The airstrike came as violence resumed in the Damascus suburbs after days of calm while the government and opposition delegations attended peace talks in Geneva.
SANA, the state news agency, said the missile attack caused material damage but gave no details. The report also said that Syrian air defenses shot down two of the Israeli missiles.
Israel has carried out a number of airstrikes against suspected arms shipments believed to be bound for Lebanon's Hezbollah militant group, which is fighting alongside Syrian government forces in the civil war.
Israel has also struck several Syrian military facilities since the conflict began, mostly near the Israeli-occupied Golan Heights. In September, Israeli warplanes hit a military position near the Mediterranean coast in western Syria, killing two soldiers and causing material damage.
Rami Abdurrahman who heads the opposition's Britain-based Syrian Observatory for Human Rights said the missile attack targeted an arms depot near Kiswah where the Syrian army's 1st Division is based.
He added that there is Iranian and Hezbollah presence in the area but added that it was not clear if they were targeted.
Also in the suburbs of Damascus, government forces resumed their airstrikes and bombing of rebel-held areas on Saturday, killing and wounding several people, according to the Observatory and a Syrian Civil Defense search-and-rescue group, also known as the White Helmets.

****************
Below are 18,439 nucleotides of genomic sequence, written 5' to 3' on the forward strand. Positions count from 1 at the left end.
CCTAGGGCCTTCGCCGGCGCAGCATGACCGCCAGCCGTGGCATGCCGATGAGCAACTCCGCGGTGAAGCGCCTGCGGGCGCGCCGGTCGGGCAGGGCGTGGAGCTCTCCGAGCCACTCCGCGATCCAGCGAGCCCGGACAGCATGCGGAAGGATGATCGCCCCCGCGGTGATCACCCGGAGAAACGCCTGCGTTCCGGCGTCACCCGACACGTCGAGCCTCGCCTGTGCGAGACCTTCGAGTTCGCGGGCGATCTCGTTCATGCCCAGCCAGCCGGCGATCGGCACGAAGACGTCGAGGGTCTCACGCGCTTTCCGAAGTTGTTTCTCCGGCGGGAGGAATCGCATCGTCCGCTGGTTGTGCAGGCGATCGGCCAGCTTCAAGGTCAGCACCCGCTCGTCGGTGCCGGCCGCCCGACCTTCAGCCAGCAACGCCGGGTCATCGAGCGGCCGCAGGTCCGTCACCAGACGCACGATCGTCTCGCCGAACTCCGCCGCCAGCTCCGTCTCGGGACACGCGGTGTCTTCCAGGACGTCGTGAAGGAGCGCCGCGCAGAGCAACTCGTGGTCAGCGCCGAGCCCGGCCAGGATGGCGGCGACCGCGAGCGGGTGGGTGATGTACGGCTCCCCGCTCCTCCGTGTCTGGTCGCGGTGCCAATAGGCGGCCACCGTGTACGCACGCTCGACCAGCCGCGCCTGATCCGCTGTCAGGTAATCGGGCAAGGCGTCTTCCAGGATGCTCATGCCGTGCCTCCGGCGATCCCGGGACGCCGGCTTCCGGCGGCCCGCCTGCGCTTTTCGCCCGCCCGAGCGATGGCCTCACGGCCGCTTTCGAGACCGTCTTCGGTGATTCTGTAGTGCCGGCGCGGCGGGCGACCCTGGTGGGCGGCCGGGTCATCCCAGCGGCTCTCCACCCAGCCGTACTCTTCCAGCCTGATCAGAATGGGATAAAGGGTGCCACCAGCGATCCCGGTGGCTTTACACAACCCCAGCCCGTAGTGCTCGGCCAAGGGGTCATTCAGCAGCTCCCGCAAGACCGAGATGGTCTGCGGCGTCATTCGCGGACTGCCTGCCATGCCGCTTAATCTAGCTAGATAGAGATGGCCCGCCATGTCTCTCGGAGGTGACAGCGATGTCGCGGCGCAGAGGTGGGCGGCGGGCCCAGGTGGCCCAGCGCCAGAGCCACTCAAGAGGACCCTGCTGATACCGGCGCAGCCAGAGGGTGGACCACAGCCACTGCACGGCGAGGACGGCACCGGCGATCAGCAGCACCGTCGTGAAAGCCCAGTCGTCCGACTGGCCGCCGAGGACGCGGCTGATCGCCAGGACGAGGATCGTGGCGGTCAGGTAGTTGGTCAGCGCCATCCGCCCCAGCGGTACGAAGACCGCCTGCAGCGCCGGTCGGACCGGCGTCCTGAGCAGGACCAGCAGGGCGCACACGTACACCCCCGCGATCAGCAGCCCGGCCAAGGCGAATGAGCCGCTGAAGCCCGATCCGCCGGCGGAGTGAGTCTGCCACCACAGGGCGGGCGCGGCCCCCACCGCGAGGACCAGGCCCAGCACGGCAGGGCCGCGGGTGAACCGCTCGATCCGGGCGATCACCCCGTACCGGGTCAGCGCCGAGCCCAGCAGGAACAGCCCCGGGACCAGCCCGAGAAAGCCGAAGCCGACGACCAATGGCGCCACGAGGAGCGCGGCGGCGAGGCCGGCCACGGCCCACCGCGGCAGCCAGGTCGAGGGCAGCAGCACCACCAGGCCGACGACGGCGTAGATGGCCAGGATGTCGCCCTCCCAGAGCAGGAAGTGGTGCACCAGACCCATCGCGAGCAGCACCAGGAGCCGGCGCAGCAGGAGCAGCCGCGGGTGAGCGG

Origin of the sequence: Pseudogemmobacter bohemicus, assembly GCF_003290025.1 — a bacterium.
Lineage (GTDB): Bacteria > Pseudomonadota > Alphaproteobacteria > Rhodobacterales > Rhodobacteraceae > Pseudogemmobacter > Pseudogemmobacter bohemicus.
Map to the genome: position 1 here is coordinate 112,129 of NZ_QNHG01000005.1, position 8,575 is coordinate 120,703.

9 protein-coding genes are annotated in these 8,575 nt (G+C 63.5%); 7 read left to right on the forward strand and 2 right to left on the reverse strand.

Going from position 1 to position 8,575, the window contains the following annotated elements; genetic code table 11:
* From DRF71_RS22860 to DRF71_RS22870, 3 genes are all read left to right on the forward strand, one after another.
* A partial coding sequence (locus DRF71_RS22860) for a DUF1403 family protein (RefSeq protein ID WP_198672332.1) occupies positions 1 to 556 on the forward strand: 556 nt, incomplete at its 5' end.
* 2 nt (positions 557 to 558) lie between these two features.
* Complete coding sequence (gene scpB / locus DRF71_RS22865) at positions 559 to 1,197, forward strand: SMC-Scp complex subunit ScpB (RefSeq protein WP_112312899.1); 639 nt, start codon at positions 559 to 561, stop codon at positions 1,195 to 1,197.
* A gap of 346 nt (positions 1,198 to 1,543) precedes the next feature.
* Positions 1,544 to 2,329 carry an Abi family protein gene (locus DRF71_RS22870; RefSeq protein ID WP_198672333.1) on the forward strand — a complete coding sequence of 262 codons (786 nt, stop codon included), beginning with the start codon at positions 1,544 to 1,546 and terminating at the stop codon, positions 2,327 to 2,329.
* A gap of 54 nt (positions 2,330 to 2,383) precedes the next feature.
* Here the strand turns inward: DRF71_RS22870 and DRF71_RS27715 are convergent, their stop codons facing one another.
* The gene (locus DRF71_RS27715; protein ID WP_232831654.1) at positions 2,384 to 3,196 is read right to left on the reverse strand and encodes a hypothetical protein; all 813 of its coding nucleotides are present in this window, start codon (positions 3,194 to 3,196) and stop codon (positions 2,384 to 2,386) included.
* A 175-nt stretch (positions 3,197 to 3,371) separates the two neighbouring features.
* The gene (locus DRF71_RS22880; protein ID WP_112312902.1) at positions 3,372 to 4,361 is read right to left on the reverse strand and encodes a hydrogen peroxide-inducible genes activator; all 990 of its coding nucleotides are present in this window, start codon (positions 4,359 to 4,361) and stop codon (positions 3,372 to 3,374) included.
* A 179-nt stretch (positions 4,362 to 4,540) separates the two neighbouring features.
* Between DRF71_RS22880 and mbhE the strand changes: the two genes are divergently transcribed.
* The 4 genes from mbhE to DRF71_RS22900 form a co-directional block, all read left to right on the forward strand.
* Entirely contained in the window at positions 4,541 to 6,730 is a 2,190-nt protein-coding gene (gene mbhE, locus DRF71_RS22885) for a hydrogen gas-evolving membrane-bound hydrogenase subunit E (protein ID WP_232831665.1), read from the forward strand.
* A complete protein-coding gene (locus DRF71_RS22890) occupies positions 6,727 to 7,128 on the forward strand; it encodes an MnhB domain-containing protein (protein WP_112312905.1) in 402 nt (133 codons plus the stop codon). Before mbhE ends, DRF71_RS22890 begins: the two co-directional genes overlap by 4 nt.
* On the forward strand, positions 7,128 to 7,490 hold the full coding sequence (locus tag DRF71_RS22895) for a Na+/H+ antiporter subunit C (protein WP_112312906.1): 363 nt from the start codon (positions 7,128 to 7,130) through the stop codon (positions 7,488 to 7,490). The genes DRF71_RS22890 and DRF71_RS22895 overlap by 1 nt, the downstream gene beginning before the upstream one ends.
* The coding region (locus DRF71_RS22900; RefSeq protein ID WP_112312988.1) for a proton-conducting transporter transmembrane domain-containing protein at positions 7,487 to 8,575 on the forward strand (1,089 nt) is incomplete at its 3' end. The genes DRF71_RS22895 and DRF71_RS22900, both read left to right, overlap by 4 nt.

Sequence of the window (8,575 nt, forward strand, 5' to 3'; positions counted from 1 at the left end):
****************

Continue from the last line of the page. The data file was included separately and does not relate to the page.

Syrian state TV also said that the rebels shelled several Damascus neighborhoods, wounding at least three people. It said one of the shells exploded near Al-Mariamiyah Cathedral in the central Bab Touma neighborhood.
The government and opposition resumed peace talks in Geneva on Tuesday. The UN-hosted negotiations paused for the weekend but are scheduled to resume on Tuesday.
The Observatory said six people were killed in Saturday's government airstrike on Arbeen while the White Helmets said airstrikes on the suburb of Harasta killed one person and wounded others, including women and children.
Harasta and Arbeen are in the Eastern Ghouta region, one of the hubs in the uprising against President Bashar Assad in 2011. The area, long besieged by government forces, is now facing the highest recorded malnutrition rate in the country since the outbreak of the war more than six years ago, according to a U.N. report released Wednesday.